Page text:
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SN74HC245: SN74HC245 used for extend SPI communication distance in LED display

Part Number: SN74HC245
Other Parts Discussed in Thread: TLC5955


we'd like use SN74HC245 to extend the SPI communicating distance in LED display, and want to know that how long the distance SN74HC345 can handle.

customer use SPI interface to drive 7 pes cascading TLC5955 and the max distance is 1.5 metre. Can the SN74HC245 output drive 7 pes TLC5955 SCLK, GLCK, SDIN and LAT with 1.5 metre distance?

Meanwhile, is there any consideration about SPI communicating wires? which type wires is suitable for SPI? customer use Dupont wires now and SPI signals are very unstable.

could you help on it?

thank you.

  • Hi Betty,

    The load applied to an electronic circuit is not measured in distance - it is measured in inductance, capacitance, and resistance -- the combination of which is referred to as impedance.

    The limiting factor for the output of the SN74HC245 is the current required at the output. From the datasheet, the absolute maximum current rating (before being damaged) at each output is 35 mA, while the typical output current is 7.8 mA. Note that the total current cannot exceed 70mA, so if all 8 outputs are driving at the same time, each can only supply 8.75 mA before exceeding the rated maximum current.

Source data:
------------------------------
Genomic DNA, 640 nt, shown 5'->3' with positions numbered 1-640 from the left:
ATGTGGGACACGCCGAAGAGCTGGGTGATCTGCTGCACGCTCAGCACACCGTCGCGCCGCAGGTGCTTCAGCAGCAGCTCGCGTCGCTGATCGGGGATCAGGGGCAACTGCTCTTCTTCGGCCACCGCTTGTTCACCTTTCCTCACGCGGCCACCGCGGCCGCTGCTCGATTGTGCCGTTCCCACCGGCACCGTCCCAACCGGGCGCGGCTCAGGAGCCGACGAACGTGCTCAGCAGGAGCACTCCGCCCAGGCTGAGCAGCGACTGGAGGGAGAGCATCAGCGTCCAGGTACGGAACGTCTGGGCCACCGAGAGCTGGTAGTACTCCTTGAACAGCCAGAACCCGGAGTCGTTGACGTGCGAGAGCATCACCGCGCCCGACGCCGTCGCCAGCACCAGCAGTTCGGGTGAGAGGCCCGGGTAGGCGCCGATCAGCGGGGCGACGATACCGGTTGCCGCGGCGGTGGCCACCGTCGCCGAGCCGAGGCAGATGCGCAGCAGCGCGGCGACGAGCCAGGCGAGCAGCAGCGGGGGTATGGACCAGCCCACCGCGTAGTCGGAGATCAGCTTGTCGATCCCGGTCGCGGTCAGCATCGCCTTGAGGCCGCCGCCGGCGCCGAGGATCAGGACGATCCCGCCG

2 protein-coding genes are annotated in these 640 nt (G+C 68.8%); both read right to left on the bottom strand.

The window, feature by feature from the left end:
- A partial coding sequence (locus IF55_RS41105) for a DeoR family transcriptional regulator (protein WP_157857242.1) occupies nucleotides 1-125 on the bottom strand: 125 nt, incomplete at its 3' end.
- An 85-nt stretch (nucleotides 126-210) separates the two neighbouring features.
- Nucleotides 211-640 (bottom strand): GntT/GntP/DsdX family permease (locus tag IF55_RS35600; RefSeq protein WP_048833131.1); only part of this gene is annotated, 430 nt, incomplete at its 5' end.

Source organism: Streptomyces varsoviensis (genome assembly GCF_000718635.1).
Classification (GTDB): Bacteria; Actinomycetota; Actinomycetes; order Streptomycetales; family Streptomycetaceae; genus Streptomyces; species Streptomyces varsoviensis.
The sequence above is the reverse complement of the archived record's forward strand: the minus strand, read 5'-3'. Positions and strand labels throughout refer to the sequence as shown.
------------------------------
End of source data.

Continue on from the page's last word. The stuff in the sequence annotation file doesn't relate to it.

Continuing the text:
A good rule of thumb is to keep the capacitance at each output less than 70pF. This will generally prevent problems with signal integrity.

    As for the type of wire to use. In the signal transmission world, a 'wire' is referred to as a 'transmission line' and it has a few important properties:

    Z0 := characteristic impedance

    C := capacitance per unit length of line (typically pF per meter)

    L := inductance per unit length of line (typically nH per meter)

    These three properties are related by this simplified equation: Z0 = sqrt( L / C )

    ** There are also characteristics for resistance and conductance between the wires, however I am assuming that these values are very small for the sake of this analysis. **

    So, for a 50 ohm characteristic impedance transmission line with 101.05 pF/m capacitance, we can easily calculate the inductance per meter as:

    L = C * Z02 = 252.625 nH

    This gives us a simplified lumped element model of the 1.5m transmission line like this:

    You can see that the capacitive load is huge for a 1.5m length of 50 ohm transmission line (RG-58), however transmission lines have a very interesting property -- if the input is correctly matched to the characteristic impedance, the output will look pretty good.  Here's an example showing a well match (top) and a poorly matched (bottom) transmission line:

    I should note that this is a first level analysis, and transmission lines are a very complex subject. I'm leaving out at least 2 full college classes worth of information since I can't really put all that into a single post on this forum.

    The key is to impedance match the circuit, keep capacitance low.